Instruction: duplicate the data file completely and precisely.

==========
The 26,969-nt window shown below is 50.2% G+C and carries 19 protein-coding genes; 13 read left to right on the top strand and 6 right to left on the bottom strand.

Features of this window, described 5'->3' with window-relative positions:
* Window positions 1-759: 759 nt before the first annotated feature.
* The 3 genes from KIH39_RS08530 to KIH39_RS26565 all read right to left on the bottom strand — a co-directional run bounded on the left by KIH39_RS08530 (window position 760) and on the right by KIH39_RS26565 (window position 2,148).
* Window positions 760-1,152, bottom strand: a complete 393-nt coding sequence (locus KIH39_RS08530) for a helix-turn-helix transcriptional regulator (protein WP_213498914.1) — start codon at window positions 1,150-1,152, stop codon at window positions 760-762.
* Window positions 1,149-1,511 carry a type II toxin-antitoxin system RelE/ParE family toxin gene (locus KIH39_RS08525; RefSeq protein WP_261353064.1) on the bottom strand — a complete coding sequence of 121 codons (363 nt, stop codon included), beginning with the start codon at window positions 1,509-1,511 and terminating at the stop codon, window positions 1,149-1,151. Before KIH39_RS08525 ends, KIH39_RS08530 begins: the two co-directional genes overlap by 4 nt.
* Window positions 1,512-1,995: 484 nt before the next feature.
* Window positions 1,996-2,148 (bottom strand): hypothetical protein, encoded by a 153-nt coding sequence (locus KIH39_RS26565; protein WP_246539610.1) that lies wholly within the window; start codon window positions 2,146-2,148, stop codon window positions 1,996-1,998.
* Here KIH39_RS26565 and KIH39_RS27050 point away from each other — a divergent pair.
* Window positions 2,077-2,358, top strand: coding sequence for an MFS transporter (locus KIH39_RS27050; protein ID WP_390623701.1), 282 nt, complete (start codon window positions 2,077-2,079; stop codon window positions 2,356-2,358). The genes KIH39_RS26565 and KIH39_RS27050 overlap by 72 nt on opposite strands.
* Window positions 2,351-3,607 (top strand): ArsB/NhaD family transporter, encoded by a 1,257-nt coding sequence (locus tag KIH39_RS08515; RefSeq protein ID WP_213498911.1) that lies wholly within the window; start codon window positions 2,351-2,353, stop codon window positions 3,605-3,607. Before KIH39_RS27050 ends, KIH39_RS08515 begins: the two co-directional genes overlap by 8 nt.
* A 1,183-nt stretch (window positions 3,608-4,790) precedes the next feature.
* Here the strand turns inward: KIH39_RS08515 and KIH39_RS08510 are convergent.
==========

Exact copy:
The 26,969-nt window shown below is 50.2% G+C and carries 19 protein-coding genes; 13 read left to right on the top strand and 6 right to left on the bottom strand.

Features of this window, described 5'->3' with window-relative positions:
* Window positions 1-759: 759 nt before the first annotated feature.
* The 3 genes from KIH39_RS08530 to KIH39_RS26565 all read right to left on the bottom strand — a co-directional run bounded on the left by KIH39_RS08530 (window position 760) and on the right by KIH39_RS26565 (window position 2,148).
* Window positions 760-1,152, bottom strand: a complete 393-nt coding sequence (locus KIH39_RS08530) for a helix-turn-helix transcriptional regulator (protein WP_213498914.1) — start codon at window positions 1,150-1,152, stop codon at window positions 760-762.
* Window positions 1,149-1,511 carry a type II toxin-antitoxin system RelE/ParE family toxin gene (locus KIH39_RS08525; RefSeq protein WP_261353064.1) on the bottom strand — a complete coding sequence of 121 codons (363 nt, stop codon included), beginning with the start codon at window positions 1,509-1,511 and terminating at the stop codon, window positions 1,149-1,151. Before KIH39_RS08525 ends, KIH39_RS08530 begins: the two co-directional genes overlap by 4 nt.
* Window positions 1,512-1,995: 484 nt before the next feature.
* Window positions 1,996-2,148 (bottom strand): hypothetical protein, encoded by a 153-nt coding sequence (locus KIH39_RS26565; protein WP_246539610.1) that lies wholly within the window; start codon window positions 2,146-2,148, stop codon window positions 1,996-1,998.
* Here KIH39_RS26565 and KIH39_RS27050 point away from each other — a divergent pair.
* Window positions 2,077-2,358, top strand: coding sequence for an MFS transporter (locus KIH39_RS27050; protein ID WP_390623701.1), 282 nt, complete (start codon window positions 2,077-2,079; stop codon window positions 2,356-2,358). The genes KIH39_RS26565 and KIH39_RS27050 overlap by 72 nt on opposite strands.
* Window positions 2,351-3,607 (top strand): ArsB/NhaD family transporter, encoded by a 1,257-nt coding sequence (locus tag KIH39_RS08515; RefSeq protein ID WP_213498911.1) that lies wholly within the window; start codon window positions 2,351-2,353, stop codon window positions 3,605-3,607. Before KIH39_RS27050 ends, KIH39_RS08515 begins: the two co-directional genes overlap by 8 nt.
* A 1,183-nt stretch (window positions 3,608-4,790) precedes the next feature.
* Here the strand turns inward: KIH39_RS08515 and KIH39_RS08510 are convergent.